Are you banking on an inheritance to fund your retirement? You’re not the only one. An estimated 5m under-55s are playing “inheritance roulette”, putting off saving for retirement because they are banking on a legacy windfall.
Inherit the wind
The research comes from Canada Life which warns that more half a million will live beyond 90, so their children may face a long wait. Worse, the family estate may get chewed up in care costs if parents suffer long-term illnesses.
There are other reasons why you may not inherit as much as you think. House prices could fall. Stock markets may crash at the wrong time. Jeremy Corbyn’s Labour Party will ramp up inheritance tax if it takes power. Who wants to hang around waiting for their parents to die when they should be taking action themselves?
A great way of saving for the future is to set up a tax-free Stocks and Shares ISA then building a balanced portfolio of company equities, perhaps combined with low-cost exchange traded fund (ETF) trackers or investment trusts.
The following two FTSE 100 financial companies may be a good place to start. Legal & General Group (LSE: LGEN) and Prudential (LSE: PRU) both have a long-term track record of delivering growth and income, yet are trading at surprisingly low valuations.
I’m particularly surprised given recent strong growth, with both stocks up almost 20% year-to-date.
L&G Investment Management is one of Europe’s largest asset managers with more than £1trn assets under management, which rose 3% last year despite market volatility.
The £16.5bn group is expanding in the US, Middle East and Asia, and here the growth opportunities are greater with assets up 13% last year. In the UK, it also offers retirement products such as annuities, workplace pensions, equity release, and life insurance, although it has just offloaded its general insurance business to Allianz for £242m.
Selling non-core businesses has generated £1.5bn which it now hopes to reinvest back into more productive core assets.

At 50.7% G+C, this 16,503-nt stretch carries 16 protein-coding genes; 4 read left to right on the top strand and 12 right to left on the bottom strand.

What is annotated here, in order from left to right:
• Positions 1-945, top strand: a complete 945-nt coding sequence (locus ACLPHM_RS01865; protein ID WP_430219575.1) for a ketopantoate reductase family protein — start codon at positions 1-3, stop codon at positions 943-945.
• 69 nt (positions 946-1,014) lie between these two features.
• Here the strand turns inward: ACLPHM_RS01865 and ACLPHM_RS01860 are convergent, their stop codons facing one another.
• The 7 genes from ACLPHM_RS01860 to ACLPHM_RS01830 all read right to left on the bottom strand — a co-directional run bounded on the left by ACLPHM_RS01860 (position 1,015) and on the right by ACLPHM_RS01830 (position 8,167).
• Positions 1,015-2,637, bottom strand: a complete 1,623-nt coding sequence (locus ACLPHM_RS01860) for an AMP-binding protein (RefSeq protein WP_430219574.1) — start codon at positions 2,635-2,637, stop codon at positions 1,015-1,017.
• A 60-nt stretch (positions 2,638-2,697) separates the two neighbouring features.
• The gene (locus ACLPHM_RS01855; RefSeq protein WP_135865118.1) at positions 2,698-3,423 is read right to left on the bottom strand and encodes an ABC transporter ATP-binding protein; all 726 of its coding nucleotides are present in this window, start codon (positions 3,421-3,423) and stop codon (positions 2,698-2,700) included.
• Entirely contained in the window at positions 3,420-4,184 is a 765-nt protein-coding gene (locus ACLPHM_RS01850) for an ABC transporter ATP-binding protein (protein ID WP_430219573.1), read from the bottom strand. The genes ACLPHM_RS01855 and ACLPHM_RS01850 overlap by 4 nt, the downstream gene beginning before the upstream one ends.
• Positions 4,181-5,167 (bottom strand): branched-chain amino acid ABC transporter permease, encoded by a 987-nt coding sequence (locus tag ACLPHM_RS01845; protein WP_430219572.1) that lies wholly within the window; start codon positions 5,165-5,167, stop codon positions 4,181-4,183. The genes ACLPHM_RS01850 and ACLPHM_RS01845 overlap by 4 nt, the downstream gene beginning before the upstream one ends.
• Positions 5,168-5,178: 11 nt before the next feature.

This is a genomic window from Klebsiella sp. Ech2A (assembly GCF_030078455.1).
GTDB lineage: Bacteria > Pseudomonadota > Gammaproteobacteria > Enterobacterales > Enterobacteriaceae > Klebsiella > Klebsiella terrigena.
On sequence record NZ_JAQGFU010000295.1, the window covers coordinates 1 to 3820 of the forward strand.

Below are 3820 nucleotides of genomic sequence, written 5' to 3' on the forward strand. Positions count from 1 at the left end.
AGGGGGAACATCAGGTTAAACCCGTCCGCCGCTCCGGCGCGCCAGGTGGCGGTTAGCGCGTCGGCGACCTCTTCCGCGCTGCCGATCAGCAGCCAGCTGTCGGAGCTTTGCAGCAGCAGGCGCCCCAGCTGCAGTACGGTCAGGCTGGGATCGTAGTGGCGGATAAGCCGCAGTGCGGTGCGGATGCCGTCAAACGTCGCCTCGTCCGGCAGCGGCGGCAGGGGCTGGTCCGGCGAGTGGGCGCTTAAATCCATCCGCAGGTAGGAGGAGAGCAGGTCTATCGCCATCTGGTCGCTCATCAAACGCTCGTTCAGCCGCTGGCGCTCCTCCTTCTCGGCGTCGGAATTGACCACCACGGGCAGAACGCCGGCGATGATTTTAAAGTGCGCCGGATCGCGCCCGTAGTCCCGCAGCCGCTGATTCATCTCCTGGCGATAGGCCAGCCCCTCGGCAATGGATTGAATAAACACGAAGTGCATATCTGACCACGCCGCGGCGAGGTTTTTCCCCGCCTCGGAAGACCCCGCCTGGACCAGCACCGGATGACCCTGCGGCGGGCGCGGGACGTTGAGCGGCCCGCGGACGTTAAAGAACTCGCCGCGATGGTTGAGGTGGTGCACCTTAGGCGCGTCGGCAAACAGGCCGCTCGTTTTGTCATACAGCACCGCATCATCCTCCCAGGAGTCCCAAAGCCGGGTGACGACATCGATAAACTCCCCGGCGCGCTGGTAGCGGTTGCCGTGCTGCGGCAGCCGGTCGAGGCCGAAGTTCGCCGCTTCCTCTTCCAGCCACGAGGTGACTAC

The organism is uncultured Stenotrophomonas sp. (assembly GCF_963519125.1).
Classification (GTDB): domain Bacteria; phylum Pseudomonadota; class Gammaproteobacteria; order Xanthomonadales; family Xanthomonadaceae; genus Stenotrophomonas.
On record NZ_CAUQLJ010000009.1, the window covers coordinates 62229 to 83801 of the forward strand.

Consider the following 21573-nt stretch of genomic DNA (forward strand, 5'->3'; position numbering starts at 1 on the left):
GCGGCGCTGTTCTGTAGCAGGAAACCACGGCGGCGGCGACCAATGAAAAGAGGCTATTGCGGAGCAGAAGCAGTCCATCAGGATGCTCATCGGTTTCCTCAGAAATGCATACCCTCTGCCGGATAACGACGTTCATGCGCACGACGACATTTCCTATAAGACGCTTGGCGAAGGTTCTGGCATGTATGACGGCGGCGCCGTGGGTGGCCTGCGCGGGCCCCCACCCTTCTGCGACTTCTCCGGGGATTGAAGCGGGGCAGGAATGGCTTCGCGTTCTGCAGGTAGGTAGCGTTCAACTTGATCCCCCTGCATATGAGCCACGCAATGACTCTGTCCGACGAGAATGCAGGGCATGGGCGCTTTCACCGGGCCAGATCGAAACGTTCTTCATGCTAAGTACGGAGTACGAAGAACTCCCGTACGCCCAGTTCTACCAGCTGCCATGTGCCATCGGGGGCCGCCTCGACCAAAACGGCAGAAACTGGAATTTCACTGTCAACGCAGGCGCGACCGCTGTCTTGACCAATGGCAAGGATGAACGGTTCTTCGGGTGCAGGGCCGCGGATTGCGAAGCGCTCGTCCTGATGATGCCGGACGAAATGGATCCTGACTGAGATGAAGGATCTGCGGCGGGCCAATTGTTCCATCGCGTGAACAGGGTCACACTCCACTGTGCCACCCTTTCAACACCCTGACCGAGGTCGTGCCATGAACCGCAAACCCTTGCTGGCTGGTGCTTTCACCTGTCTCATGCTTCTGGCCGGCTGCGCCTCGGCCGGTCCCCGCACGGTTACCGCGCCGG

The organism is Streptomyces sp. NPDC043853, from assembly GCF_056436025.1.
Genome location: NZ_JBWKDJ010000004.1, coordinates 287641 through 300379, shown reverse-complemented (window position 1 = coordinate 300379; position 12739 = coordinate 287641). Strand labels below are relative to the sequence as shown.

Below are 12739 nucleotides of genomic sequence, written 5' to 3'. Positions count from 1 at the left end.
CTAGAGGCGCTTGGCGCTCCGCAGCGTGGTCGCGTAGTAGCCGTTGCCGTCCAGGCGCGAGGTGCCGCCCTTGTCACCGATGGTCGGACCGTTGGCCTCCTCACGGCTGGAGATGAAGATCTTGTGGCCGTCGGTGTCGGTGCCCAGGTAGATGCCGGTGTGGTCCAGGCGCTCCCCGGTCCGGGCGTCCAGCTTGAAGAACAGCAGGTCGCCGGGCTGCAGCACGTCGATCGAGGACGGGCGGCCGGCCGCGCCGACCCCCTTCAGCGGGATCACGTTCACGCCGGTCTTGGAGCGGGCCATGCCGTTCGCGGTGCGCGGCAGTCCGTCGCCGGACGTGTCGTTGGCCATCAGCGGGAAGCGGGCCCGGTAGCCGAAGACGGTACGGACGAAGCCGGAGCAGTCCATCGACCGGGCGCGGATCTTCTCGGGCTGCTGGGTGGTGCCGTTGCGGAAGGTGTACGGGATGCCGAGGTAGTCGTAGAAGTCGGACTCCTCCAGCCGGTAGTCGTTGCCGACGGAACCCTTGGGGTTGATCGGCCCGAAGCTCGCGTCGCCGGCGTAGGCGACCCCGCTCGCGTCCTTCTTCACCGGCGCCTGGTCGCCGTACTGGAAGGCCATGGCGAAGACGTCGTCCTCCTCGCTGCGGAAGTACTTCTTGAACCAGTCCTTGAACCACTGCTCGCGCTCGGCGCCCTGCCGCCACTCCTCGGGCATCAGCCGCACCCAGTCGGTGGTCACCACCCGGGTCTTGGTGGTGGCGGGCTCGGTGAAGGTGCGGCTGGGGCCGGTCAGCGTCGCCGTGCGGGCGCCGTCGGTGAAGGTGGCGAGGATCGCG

The Legal & General share price could climb even higher if the US cuts interest rates, as expected. Today, it trades at a bargain valuation of 8.4 times forecast earnings, which gives it a margin of safety in case of further market volatility, while it currently yields a mighty 6% a year.
With a market-cap of almost £44bn, Prudential is a big insurance beast. It has grown by building its presence in Asia, where it hopes to take advantage of fast-growing markets and the emerging middle-class, who need pension and protection products because of limited state provision.
Last year, operating profits in Asia rose 14% to £2.2bn, against 6% across the group, which took total operating profits to £4.83bn. Prudential is currently demerging its investment and savings arm M&GPrudential, in a bid to enhance the strategic focus of both.
The Prudential share price also trades at a lowly valuation of just 10.2 times earnings, which reflects investor nervousness. The yield is lower than L&G’s, at around 3%, but management is progressive, increasing the dividend by 5% last year.
Buying and holding stocks like these two for life looks like a far sounder financial move than banking on an inheritance.
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Harvey Jones has no position in any of the shares mentioned. The Motley Fool UK has recommended Prudential. Views expressed on the companies mentioned in this article are those of the writer and therefore may differ from the official recommendations we make in our subscription services such as Share Advisor, Hidden Winners and Pro. Here at The Motley Fool we believe that considering a diverse range of insights makes us better investors.